Litigation to recover from a trustee who has misused trust funds is fundamentally about money, so a preliminary injunction to prevent a trustee from misusing funds seems as if it would violate the prohibition on equitable attachments. In many states, however, the rule against equitable attachments has an exception, the “specific funds exception,” when the property that a litigant seeks to enjoin is the specific subject of the controversy. A court should be willing to use the specific funds exception to enjoin use of money allegedly stolen by a fiduciary because the stolen money is the subject of the suit.

If your state does not follow the specific funds exception, Restatement (Second) of Trusts Section 202 may allow you to reach the same result. Under Section 202, a court can impose a constructive trust or equitable lien on stolen property, or the product of stolen trust property, held by the trustee and traceable. If the goal of the litigation is to obtain a constructive trust or equitable lien on a particular piece of property, then the remedy the client seeks is no longer strictly money damages, and traditional injunction analysis can be used to obtain a preliminary injunction on the specific property even if it is just a bank account.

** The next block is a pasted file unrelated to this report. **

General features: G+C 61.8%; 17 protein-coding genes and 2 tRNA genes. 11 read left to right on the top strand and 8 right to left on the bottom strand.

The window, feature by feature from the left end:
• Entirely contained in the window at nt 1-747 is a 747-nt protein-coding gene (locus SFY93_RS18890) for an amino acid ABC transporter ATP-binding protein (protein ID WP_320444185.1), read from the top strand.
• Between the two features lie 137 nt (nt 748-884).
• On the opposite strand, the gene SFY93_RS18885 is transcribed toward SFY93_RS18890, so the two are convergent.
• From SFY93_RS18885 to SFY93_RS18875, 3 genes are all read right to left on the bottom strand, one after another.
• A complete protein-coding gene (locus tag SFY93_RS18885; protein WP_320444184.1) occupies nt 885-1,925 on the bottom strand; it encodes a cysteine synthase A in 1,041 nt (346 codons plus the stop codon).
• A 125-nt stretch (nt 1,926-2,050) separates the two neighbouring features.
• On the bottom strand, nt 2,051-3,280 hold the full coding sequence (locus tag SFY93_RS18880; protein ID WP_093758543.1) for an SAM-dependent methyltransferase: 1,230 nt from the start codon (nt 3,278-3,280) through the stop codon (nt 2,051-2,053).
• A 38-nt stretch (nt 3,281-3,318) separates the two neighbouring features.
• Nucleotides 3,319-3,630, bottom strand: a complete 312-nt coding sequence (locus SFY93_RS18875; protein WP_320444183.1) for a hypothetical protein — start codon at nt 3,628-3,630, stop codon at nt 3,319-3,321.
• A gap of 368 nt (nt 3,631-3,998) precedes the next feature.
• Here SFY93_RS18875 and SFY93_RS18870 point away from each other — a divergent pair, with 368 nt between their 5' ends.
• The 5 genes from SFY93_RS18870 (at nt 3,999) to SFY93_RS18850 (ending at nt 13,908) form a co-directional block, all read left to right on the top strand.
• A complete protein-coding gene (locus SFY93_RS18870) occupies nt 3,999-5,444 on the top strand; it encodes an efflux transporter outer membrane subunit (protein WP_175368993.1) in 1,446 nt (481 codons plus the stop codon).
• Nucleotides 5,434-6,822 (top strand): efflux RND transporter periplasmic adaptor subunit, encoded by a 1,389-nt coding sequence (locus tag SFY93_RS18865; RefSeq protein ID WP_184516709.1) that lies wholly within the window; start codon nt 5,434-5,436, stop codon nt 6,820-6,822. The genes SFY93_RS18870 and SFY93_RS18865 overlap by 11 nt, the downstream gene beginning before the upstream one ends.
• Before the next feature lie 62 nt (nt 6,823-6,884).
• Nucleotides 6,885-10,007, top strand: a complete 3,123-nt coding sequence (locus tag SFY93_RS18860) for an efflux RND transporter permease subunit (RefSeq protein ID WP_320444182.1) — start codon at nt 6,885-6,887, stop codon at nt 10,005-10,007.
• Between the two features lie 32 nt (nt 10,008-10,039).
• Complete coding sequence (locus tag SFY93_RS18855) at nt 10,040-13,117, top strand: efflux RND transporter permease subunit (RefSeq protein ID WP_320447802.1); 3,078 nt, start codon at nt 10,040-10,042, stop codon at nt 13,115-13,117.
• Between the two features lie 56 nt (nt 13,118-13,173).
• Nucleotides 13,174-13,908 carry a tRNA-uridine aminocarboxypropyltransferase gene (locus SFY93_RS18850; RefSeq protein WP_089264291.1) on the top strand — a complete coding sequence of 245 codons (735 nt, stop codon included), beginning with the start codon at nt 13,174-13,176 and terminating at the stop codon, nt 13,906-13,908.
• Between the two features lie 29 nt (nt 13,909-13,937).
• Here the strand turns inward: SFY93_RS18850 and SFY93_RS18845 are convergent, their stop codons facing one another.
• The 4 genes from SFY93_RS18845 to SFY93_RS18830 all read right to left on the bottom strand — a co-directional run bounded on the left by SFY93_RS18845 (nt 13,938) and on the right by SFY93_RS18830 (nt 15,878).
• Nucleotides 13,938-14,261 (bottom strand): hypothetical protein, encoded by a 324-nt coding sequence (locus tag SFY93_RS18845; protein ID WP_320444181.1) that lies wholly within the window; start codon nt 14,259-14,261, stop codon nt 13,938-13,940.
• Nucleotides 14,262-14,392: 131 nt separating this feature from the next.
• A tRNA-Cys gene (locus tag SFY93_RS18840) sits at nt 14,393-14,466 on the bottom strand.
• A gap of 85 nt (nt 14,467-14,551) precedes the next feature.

Preliminary injunctions prohibiting use of current trust assets. Traditional injunction analysis can be used to argue for an order prohibiting use of current trust assets while litigation moves forward. Whenever a suit involves current trust assets, that suit necessarily involves questions about how the assets should be invested, used, or distributed. Consequently, the specific funds exception applies to any argument that enjoining use of trust funds is inappropriate before there is a final judgment because the funds and their use are the specific subject of the litigation. In addition, the prohibition on equitable attachment should not apply to a trustee’s control of trust funds because the trustee has only legal title to the funds—not equitable or beneficial title.